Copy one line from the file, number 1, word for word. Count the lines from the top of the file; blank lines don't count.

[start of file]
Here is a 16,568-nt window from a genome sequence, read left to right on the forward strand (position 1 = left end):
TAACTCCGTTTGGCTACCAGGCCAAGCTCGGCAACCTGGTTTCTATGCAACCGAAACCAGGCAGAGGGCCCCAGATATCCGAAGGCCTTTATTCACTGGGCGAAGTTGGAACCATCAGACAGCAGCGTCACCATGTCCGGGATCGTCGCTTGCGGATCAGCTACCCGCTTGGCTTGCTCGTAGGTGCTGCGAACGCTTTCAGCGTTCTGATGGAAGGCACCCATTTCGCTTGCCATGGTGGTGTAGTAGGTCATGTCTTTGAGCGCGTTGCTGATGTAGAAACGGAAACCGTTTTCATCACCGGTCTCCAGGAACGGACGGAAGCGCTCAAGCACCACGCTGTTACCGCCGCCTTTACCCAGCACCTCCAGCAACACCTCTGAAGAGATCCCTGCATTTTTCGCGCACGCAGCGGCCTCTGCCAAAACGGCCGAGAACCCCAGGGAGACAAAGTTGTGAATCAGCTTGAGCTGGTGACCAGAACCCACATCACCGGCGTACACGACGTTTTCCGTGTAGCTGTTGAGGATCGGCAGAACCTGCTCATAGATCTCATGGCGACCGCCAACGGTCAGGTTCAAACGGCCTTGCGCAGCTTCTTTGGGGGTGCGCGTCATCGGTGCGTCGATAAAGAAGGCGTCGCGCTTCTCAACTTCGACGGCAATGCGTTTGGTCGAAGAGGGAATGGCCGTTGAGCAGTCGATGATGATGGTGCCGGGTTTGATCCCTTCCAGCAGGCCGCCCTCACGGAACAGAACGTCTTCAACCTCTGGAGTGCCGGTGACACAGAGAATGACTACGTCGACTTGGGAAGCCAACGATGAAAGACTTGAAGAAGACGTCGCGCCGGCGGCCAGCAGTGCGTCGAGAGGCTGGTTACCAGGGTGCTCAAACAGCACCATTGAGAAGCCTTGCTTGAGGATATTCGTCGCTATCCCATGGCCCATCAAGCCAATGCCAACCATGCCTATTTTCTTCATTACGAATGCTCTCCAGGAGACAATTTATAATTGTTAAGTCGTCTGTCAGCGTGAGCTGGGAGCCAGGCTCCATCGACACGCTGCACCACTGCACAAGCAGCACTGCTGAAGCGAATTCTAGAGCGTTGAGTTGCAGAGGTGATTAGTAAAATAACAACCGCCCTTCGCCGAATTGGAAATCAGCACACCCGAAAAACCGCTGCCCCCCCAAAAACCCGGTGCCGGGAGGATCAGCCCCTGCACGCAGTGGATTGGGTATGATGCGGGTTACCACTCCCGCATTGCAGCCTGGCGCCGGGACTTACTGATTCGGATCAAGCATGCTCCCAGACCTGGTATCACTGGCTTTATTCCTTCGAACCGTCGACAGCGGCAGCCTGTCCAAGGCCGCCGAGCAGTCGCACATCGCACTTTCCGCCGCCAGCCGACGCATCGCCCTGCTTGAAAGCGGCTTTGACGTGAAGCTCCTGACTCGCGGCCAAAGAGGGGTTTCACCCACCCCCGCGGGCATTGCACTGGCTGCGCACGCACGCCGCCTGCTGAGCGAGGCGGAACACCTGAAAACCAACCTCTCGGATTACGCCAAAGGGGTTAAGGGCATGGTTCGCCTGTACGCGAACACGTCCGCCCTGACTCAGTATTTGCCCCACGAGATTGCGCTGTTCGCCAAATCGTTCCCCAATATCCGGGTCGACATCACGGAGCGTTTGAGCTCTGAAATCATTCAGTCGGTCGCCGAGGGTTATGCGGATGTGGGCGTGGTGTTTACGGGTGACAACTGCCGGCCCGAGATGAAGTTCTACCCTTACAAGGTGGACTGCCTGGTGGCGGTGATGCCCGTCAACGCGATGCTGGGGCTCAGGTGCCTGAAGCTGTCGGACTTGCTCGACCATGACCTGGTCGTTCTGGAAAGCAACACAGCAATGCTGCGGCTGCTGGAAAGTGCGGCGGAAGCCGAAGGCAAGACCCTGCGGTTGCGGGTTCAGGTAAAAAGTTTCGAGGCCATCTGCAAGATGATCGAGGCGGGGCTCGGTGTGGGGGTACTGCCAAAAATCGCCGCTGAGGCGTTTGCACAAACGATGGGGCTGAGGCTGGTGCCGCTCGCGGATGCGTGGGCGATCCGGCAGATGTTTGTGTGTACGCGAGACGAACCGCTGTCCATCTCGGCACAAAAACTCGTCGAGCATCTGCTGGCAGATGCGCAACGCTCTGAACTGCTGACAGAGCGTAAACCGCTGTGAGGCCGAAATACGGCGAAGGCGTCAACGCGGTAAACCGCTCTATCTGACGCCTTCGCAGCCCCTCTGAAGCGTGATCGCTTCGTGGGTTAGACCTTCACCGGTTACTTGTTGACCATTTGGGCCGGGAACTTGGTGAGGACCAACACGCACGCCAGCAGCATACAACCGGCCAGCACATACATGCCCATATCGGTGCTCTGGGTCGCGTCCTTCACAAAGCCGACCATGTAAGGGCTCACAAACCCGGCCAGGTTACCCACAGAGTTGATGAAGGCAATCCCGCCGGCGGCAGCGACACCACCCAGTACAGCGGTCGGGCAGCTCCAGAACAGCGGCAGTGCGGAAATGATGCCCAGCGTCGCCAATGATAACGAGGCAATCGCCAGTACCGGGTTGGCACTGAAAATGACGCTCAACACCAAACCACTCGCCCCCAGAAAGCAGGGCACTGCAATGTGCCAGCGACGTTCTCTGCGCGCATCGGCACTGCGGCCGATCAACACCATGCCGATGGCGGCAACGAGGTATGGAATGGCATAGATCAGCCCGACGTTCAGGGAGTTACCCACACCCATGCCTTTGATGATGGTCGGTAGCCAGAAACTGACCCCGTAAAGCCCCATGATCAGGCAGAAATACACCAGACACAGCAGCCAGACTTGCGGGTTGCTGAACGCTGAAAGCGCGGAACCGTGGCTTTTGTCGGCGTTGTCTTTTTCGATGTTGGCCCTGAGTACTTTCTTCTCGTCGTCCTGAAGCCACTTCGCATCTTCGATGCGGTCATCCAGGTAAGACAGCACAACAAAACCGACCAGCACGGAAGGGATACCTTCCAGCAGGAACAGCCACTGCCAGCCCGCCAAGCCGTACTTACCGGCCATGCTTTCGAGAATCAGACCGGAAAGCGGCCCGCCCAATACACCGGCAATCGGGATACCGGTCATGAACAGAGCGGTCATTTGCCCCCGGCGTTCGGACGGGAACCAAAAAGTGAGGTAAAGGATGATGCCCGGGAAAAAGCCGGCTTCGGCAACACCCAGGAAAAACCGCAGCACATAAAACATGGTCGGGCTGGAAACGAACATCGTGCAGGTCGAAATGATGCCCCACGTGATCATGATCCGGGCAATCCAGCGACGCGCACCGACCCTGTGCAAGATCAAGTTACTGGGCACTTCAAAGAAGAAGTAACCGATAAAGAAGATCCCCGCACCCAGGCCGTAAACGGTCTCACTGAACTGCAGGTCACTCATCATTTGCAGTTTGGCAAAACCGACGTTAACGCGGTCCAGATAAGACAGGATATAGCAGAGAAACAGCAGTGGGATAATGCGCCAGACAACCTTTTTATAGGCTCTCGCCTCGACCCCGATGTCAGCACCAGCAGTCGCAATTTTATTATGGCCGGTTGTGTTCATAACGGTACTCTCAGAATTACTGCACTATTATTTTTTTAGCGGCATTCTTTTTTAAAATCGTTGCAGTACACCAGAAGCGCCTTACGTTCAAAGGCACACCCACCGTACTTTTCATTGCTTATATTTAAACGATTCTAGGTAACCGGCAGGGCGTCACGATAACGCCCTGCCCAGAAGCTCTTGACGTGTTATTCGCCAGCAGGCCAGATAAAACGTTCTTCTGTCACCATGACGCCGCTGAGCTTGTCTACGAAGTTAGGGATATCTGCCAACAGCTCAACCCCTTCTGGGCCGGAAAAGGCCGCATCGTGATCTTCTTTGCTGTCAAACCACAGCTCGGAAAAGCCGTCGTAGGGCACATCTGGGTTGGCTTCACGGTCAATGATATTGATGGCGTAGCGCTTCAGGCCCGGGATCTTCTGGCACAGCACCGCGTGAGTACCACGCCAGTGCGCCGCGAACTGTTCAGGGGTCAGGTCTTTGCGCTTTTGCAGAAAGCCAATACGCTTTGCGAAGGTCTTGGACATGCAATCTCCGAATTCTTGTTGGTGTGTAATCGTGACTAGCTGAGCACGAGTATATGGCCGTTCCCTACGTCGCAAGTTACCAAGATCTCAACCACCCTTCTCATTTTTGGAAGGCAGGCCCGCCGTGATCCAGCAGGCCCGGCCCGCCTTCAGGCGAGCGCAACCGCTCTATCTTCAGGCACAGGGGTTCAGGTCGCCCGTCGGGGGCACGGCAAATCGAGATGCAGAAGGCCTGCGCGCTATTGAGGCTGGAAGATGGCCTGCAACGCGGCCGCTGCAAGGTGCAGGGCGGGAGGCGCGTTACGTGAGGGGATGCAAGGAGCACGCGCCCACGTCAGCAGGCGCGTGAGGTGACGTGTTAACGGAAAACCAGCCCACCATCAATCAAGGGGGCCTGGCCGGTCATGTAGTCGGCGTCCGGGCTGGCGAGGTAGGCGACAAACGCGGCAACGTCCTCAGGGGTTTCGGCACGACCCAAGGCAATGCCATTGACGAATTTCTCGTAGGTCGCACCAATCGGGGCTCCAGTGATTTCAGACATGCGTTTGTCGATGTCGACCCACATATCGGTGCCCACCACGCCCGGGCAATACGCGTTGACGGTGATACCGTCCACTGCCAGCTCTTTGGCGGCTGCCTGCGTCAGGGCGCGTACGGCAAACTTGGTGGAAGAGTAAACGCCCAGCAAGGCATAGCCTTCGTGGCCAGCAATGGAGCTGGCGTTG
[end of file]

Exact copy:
Here is a 16,568-nt window from a genome sequence, read left to right on the forward strand (position 1 = left end):